Last major update issued on October 24, 2005 at 02:55 UTC.
geomagnetic data - last month (updated daily)]
[Solar wind and electron fluence charts (updated daily)]
[Solar cycles 21-23 (last update October 2, 2005)]
[Solar cycles 1-20]
[Graphical comparison of cycles 21, 22 and 23 (last update October 2, 2005)]
[Graphical comparison of cycles 2, 10, 13, 17, 20 and 23 (last update October 2, 2005)]
[Historical solar and geomagnetic data charts 1954-2004 (last update February 1, 2005)]
[Archived reports (last update October 2, 2005)]
The geomagnetic field was inactive to very quiet on October 23. Solar wind speed ranged between 320 and 370 (all day average 341) km/sec.
Solar flux measured at 20h UTC on 2.8 GHz was 74.2. The planetary
index was 2 (STAR Ap - based on the mean of three hour interval ap
Three hour interval K indices: 00001111 (planetary), 10001111 (Boulder).
The background x-ray flux is below the class A1 level.
At midnight the visible solar disk was spotless. The solar flare activity level was very low. No C class events were recorded during the day.
October 21-23: No obvious fully or partly Earth directed CMEs were observed. A full halo CME with an origin on the back side of the sun was observed beginning at 10:24 UTC on October 22.
history (since late October 2002)
Compare today's report with the situation one solar rotation ago: 28 days ago 27 days ago 26 days ago
A recurrent coronal hole (CH193) in the southern hemisphere was in an Earth facing position on October 20-21. CH193 did not cause any disturbance during the previous rotation. Recurrent trans equatorial coronal hole CH194 was in an Earth facing position on October 22-23.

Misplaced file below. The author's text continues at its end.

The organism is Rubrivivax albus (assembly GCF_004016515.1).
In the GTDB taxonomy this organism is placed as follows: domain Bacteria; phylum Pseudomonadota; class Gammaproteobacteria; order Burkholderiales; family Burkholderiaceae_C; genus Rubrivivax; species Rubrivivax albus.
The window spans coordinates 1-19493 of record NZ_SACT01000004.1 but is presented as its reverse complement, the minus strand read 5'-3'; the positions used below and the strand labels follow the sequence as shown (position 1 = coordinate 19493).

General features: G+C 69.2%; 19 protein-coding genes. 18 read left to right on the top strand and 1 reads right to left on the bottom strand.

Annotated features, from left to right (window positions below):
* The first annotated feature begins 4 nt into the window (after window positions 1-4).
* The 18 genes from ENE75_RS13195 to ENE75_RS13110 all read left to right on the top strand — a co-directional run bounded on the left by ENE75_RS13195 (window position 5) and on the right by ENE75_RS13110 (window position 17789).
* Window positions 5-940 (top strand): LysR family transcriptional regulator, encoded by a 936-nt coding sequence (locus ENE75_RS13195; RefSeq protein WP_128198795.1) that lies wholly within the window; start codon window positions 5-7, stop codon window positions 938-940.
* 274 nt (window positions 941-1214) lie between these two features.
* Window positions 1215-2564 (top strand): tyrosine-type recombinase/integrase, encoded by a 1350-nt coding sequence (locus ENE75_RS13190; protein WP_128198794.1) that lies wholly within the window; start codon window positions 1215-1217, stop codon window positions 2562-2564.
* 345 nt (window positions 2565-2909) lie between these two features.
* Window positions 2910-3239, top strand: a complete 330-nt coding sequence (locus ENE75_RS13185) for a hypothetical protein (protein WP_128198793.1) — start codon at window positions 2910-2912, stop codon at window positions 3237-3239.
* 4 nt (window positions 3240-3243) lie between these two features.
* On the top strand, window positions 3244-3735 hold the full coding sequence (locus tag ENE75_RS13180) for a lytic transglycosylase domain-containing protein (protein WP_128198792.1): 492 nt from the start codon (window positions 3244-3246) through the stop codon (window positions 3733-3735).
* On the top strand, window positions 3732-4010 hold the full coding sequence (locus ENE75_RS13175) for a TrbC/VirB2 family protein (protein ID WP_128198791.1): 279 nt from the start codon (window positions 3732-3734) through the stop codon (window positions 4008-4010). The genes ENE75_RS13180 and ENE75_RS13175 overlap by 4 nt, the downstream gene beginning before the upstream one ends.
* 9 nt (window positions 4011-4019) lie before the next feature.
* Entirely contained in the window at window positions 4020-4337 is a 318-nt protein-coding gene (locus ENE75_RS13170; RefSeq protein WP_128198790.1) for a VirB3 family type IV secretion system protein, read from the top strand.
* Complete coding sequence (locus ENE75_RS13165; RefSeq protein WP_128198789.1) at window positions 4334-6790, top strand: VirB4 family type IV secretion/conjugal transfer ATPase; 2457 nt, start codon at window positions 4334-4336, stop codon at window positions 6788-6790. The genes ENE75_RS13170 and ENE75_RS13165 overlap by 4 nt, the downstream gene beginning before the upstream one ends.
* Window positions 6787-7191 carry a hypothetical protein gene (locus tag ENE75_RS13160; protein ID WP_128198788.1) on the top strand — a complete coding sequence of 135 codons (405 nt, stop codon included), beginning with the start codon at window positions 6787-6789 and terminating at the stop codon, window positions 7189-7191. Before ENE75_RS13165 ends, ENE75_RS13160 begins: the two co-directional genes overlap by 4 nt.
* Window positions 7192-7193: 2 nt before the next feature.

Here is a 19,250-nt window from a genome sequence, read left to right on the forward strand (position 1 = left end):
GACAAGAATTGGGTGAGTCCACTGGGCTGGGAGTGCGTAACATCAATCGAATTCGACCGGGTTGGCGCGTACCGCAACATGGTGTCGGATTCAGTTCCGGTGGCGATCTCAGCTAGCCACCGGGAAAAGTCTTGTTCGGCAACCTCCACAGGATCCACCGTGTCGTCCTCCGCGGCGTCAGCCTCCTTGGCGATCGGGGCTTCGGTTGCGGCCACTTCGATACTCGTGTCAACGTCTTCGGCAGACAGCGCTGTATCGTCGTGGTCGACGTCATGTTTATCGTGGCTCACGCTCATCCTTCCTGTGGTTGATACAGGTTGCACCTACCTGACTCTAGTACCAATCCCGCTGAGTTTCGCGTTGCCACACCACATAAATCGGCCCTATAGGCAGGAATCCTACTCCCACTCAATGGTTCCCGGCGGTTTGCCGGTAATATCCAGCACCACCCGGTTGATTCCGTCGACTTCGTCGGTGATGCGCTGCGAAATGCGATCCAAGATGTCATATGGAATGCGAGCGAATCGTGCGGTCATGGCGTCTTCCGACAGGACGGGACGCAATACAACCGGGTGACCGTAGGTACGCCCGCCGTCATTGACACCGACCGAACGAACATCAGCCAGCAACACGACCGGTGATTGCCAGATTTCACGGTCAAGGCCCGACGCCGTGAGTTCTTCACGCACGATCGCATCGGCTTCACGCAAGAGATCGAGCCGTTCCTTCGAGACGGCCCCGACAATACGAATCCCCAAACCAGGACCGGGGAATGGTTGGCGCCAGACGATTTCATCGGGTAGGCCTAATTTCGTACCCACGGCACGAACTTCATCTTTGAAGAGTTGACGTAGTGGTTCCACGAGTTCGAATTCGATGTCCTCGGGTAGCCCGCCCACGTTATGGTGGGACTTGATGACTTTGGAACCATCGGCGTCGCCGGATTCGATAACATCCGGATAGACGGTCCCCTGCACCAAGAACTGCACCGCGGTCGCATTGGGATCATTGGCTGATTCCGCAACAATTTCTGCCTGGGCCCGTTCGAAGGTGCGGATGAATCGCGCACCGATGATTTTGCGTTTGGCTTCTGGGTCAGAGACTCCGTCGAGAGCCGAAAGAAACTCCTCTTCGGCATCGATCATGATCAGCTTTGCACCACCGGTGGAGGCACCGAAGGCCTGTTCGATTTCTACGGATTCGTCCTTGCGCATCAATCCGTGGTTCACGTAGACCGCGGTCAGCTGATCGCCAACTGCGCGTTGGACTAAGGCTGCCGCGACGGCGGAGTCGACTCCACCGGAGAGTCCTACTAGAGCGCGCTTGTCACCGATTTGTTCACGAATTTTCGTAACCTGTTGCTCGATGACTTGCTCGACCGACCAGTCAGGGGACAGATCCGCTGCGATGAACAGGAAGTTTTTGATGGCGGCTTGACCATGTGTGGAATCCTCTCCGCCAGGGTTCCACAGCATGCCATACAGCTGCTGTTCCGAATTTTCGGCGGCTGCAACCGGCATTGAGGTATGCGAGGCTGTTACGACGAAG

Processed SOHO/EIT 284 image at 01:06 UTC on October 24. The darkest areas on the solar disk are likely coronal holes.
The geomagnetic field is expected to be quiet on October 24 and quiet to active on October 25-26 due to coronal hole effects.
|Coronal holes (1)||Coronal mass ejections (2)||M and X class flares (3)|
1) Effects from a coronal hole could reach Earth
within the next 5 days. When the high speed stream has arrived
the color changes to green.
2) Material from a CME is likely to impact Earth within 96 hours.
3) There is a possibility of either M or X class flares within the next 48 hours.
Green: 0-20% probability, Yellow: 20-60% probability, Red: 60-100% probability.
Long distance low and medium frequency (below 2 MHz) propagation along east-west paths over high and upper middle latitudes is very good. Propagation on long distance northeast-southwest paths is poor. Trans Atlantic propagation conditions are normally monitored every night on 1470 kHz. Dominant stations tonight: WWNN Boca Raton FL and WLAM Lewiston ME. A large number of US and Canadian stations were heard on other frequencies with some of the east coast stations having very strong signals. 720 and 990 kHz are usually blocked by European stations at my location, tonight CHTN 720 and CKGM 990 were dominating those frequencies.
Compare to the previous day's image.
Data for all numbered solar regions according to the Solar Region Summary provided by NOAA/SEC. Comments are my own, as is the STAR spot count (spots observed at or inside a few hours before midnight) and data for regions not numbered by SEC or where SEC has observed no spots. SEC active region numbers in the table below and in the active region map above are the historic SEC/USAF numbers.
|Active region||Date numbered||SEC
|Location at midnight||Area||Classification||Comment|
|Total spot count:||1||0|
flux at Earth
|International sunspot number||Smoothed sunspot number|
cycle 23 sunspot max.
|2005.04||86.0||24.4||(31.9 predicted, -1.6)|
|2005.05||99.3||42.6||(29.4 predicted, -2.5)|
|2005.06||93.7||39.6||(28.1 predicted, -1.3)|
|2005.07||96.4||39.9||(26.9 predicted, -1.2)|
|2005.08||90.5||36.4||(25.0 predicted, -1.9)|
|2005.09||91.1||22.1||(23.0 predicted, -2.0)|
|2005.10||78.1 (1)||11.2 (2)||(21.0 predicted, -2.0)|
1) Running average based on the daily 20:00 UTC observed solar flux
value at 2800 MHz.
2) Unofficial, accumulated value based on the Boulder (NOAA/SEC) sunspot number. The official international sunspot number is typically 30-50% lower.
This report has been prepared by Jan Alvestad. It is based partly on my own observations and analysis, and partly on data from some of these solar data sources. All time references are to the UTC day. Comments and suggestions are always welcome.